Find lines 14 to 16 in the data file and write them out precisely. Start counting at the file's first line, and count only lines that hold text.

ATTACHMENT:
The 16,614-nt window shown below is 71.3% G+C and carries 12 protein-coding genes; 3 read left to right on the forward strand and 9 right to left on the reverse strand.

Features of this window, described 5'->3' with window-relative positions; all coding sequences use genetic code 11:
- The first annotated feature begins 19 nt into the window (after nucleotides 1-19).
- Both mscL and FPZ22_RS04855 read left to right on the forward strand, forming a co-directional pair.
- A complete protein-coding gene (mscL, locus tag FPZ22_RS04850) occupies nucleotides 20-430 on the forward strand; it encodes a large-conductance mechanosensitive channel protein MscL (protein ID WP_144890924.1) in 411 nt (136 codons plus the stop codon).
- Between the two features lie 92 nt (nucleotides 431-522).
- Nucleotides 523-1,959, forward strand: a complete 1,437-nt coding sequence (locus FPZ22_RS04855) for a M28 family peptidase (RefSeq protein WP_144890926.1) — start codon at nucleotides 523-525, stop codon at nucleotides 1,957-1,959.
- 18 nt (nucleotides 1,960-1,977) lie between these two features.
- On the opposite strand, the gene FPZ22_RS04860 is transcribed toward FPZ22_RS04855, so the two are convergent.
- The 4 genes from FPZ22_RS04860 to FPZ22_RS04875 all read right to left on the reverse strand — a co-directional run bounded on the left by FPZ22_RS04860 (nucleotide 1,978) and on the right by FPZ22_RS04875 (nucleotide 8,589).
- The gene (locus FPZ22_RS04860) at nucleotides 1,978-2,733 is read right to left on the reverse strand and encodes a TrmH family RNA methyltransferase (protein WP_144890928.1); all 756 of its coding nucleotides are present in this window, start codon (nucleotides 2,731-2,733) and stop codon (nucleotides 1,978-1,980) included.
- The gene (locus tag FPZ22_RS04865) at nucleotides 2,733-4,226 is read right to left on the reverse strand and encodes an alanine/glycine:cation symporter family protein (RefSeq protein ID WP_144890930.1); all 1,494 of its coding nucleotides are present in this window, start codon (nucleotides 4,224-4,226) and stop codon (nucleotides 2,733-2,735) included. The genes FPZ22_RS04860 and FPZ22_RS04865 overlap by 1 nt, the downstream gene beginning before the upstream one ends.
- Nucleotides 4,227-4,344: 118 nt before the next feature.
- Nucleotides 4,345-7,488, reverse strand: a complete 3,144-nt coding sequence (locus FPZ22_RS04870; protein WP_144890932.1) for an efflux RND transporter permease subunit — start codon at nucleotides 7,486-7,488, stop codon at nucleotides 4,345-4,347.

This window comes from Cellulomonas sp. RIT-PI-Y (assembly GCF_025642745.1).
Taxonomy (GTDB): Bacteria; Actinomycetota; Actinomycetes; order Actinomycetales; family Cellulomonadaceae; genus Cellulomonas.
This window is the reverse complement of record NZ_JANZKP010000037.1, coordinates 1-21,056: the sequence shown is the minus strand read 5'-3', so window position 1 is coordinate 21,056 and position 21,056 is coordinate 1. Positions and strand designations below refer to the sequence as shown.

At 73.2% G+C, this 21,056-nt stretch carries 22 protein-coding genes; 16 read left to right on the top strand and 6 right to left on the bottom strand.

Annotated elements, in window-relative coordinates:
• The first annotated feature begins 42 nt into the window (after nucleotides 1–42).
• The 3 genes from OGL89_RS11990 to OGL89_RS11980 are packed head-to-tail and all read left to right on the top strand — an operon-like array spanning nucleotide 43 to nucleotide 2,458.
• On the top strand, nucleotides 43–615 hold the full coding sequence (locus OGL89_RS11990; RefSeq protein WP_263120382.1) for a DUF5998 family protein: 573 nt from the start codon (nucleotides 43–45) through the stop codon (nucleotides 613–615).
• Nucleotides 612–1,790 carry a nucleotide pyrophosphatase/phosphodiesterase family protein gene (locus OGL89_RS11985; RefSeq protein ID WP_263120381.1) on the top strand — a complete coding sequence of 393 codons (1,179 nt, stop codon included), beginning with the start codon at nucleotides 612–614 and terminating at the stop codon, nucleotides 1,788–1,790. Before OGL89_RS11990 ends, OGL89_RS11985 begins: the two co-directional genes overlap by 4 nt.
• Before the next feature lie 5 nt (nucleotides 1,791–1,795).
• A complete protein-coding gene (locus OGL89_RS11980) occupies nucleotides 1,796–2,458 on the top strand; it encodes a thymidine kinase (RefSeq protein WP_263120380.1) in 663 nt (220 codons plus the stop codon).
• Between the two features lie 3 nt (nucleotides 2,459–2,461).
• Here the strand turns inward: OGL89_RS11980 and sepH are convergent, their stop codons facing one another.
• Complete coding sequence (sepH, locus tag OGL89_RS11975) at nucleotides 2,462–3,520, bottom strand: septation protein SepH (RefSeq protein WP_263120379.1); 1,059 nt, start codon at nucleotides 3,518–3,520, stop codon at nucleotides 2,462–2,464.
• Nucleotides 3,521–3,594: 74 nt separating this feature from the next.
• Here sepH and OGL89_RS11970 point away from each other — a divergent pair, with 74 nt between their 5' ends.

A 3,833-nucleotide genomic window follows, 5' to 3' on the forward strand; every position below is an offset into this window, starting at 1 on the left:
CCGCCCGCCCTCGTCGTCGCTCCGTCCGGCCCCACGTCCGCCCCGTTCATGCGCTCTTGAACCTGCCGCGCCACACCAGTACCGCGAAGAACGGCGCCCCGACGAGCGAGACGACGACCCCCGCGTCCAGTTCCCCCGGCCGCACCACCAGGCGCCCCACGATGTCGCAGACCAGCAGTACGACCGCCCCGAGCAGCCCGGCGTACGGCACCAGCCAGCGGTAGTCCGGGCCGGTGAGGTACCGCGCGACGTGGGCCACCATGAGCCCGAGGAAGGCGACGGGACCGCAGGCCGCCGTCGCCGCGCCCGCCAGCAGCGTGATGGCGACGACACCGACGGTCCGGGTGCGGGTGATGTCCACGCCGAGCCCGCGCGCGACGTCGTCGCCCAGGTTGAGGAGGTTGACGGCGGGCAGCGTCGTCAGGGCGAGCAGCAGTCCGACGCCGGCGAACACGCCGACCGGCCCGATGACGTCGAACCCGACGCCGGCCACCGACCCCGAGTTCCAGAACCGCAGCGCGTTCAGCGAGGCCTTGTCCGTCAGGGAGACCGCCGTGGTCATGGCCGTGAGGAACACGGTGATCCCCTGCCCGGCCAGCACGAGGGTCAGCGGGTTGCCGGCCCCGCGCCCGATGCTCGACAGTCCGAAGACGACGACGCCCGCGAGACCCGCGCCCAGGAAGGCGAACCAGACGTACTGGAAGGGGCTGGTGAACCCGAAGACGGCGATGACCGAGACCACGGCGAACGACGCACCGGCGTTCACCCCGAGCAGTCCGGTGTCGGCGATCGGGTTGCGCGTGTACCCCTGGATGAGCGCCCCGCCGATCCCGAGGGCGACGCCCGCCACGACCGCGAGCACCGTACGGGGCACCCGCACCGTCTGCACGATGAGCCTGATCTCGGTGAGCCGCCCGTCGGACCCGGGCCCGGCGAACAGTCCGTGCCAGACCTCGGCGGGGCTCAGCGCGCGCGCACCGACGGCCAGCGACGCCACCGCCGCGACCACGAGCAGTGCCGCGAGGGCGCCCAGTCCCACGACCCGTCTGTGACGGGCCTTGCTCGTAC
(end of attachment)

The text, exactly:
- Nucleotides 4,345-7,488, reverse strand: a complete 3,144-nt coding sequence (locus FPZ22_RS04870; protein WP_144890932.1) for an efflux RND transporter permease subunit — start codon at nucleotides 7,486-7,488, stop codon at nucleotides 4,345-4,347.

This window comes from Cellulomonas sp. RIT-PI-Y (assembly GCF_025642745.1).
Taxonomy (GTDB): Bacteria; Actinomycetota; Actinomycetes; order Actinomycetales; family Cellulomonadaceae; genus Cellulomonas.